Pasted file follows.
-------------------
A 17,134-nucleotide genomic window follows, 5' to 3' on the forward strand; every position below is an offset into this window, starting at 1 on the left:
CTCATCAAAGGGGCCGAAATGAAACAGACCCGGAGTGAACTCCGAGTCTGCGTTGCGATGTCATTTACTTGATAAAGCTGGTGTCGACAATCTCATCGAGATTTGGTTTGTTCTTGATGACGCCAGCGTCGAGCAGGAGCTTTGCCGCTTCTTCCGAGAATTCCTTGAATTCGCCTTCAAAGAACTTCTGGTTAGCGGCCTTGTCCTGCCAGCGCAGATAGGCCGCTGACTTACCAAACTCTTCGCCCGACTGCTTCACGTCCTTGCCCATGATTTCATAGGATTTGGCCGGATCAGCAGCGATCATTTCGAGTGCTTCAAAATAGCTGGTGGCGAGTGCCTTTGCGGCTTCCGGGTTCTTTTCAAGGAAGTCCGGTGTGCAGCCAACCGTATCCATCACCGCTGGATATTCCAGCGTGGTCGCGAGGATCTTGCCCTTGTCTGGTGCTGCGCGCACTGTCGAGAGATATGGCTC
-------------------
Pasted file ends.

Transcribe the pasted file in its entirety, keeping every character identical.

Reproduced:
A 17,134-nucleotide genomic window follows, 5' to 3' on the forward strand; every position below is an offset into this window, starting at 1 on the left:
CTCATCAAAGGGGCCGAAATGAAACAGACCCGGAGTGAACTCCGAGTCTGCGTTGCGATGTCATTTACTTGATAAAGCTGGTGTCGACAATCTCATCGAGATTTGGTTTGTTCTTGATGACGCCAGCGTCGAGCAGGAGCTTTGCCGCTTCTTCCGAGAATTCCTTGAATTCGCCTTCAAAGAACTTCTGGTTAGCGGCCTTGTCCTGCCAGCGCAGATAGGCCGCTGACTTACCAAACTCTTCGCCCGACTGCTTCACGTCCTTGCCCATGATTTCATAGGATTTGGCCGGATCAGCAGCGATCATTTCGAGTGCTTCAAAATAGCTGGTGGCGAGTGCCTTTGCGGCTTCCGGGTTCTTTTCAAGGAAGTCCGGTGTGCAGCCAACCGTATCCATCACCGCTGGATATTCCAGCGTGGTCGCGAGGATCTTGCCCTTGTCTGGTGCTGCGCGCACTGTCGAGAGATATGGCTC